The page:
Animation Art - The Most Common Types of Cels Purchased by Collectors

Animation Cels - A cel (short for celluloid) is a blank clear plastic sheet used by a studio artist.  Upon the cel is painted an animated character. The cels are placed over a background (created separately) and photographed in sequence to produce an illusion of movement in the film. Often, multiple copies of a cel were created by the artists to model color combinations.
 
Limited Edition Cels - A non production hand painted cel created for sale to the collectors market. It is produced in fixed limited quantities which are identified by a number in the lower right hand corner (number of this piece/number of pieces in the run). They were not used in films.  The original intent was to recreate a likeness of the original production cels. Limited Edition Cels are still released even though images are not used in film production.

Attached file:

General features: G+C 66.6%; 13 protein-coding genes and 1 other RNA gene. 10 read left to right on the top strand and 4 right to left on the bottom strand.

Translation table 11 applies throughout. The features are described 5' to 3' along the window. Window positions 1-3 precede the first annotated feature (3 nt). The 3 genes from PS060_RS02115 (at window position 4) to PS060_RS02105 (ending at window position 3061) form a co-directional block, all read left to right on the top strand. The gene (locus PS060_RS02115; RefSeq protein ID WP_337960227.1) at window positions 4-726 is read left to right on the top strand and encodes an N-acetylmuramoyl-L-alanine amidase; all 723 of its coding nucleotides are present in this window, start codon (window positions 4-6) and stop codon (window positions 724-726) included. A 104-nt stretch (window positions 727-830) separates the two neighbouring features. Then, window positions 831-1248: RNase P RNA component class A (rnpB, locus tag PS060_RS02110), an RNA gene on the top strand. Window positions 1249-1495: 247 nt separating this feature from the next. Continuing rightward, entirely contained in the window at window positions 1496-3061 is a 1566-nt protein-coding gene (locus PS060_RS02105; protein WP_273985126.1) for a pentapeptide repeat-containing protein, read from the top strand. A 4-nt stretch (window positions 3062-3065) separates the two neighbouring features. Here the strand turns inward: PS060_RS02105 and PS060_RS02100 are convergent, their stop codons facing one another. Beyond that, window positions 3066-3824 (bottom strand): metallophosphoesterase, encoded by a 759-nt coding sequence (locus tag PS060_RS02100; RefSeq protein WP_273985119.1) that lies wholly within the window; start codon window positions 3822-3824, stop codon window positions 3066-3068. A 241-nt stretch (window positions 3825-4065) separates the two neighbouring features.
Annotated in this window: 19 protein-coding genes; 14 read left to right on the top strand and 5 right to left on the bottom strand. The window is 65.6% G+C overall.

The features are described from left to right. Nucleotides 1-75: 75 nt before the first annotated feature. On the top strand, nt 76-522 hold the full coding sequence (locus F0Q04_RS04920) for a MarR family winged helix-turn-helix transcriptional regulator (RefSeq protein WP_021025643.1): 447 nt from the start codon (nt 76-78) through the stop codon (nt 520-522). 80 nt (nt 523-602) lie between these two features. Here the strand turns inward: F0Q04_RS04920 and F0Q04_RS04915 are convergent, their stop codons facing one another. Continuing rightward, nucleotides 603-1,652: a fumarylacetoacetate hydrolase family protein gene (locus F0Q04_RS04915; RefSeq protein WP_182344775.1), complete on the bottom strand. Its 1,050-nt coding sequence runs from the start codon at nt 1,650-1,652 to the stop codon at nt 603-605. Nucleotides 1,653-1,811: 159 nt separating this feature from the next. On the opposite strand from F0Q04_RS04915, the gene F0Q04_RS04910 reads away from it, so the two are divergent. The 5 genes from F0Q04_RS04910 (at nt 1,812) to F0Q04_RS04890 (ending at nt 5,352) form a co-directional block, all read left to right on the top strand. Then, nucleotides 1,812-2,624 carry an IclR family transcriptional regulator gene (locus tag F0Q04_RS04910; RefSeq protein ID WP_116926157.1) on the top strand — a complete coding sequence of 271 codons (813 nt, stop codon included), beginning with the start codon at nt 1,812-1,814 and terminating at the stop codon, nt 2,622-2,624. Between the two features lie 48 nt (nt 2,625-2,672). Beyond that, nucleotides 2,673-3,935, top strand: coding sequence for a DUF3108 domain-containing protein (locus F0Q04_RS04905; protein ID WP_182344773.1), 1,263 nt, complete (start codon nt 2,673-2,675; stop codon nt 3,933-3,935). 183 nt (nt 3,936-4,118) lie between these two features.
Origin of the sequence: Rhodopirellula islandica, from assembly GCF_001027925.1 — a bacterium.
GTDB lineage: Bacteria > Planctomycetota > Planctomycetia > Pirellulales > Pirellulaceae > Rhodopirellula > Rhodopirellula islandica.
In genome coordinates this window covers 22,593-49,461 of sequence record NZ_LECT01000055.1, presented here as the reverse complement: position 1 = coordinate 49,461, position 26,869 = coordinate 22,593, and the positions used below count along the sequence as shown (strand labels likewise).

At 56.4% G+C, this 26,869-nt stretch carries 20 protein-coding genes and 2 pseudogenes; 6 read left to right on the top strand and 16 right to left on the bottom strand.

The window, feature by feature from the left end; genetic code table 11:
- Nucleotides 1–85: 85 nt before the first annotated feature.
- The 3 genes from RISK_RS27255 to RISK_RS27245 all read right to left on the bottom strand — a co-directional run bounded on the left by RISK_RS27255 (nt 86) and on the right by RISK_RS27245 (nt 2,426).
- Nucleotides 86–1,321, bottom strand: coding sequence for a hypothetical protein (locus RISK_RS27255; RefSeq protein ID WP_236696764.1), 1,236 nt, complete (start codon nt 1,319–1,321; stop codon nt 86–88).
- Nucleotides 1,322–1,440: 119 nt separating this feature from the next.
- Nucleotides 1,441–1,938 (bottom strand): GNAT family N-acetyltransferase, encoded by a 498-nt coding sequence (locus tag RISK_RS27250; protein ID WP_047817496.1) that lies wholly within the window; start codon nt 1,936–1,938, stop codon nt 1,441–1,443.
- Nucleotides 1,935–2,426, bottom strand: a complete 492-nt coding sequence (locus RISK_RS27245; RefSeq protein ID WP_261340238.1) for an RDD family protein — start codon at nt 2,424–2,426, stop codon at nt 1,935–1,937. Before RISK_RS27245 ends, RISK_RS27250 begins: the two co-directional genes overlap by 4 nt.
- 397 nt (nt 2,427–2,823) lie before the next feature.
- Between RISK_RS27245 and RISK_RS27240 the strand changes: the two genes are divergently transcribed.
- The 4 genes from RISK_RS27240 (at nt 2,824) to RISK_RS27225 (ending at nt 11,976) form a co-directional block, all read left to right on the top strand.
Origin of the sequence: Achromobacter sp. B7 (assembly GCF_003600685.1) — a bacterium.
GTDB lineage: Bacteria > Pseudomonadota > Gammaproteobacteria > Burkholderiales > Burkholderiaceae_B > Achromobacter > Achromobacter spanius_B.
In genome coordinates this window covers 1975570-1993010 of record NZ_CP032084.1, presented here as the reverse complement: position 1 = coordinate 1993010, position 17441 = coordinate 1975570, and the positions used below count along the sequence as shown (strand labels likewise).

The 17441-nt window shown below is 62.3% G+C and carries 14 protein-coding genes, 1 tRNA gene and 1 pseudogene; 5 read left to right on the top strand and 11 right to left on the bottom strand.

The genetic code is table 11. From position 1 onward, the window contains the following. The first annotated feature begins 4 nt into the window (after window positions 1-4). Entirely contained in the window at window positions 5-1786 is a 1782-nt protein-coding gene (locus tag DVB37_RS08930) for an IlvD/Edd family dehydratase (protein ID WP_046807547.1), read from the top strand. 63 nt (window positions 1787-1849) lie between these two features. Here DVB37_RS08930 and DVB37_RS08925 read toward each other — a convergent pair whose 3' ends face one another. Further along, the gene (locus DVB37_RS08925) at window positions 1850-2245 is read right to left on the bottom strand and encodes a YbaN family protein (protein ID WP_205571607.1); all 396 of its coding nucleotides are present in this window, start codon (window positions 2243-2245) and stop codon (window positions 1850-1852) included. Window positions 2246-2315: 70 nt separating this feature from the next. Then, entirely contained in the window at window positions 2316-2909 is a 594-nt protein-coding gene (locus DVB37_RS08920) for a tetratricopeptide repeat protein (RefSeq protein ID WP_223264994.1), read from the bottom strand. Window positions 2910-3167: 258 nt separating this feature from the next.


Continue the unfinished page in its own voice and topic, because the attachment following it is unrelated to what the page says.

Sericels - A non production cel created by means of a printing process similar to silk screening. No painting or inking is involved. They are commonly produced in limited quantities of 5000, and they are marketed as a low cost alternative to production and limited edition cels.
 
Animation Drawings - A drawing on paper in pencil, sometimes colored which is created by a studio artist of an animated character.  This is commonly done to "storyboard" the progress of the film creation.
 

Giclee - A giclee printer consists of four precision nozzles which spray up to a million microscopic droplets per second on to fine art paper. Each piece of paper is individually hand-mounted. These prints are a nice way to capture the original color complexity of the original pictures because they have very fine resolution.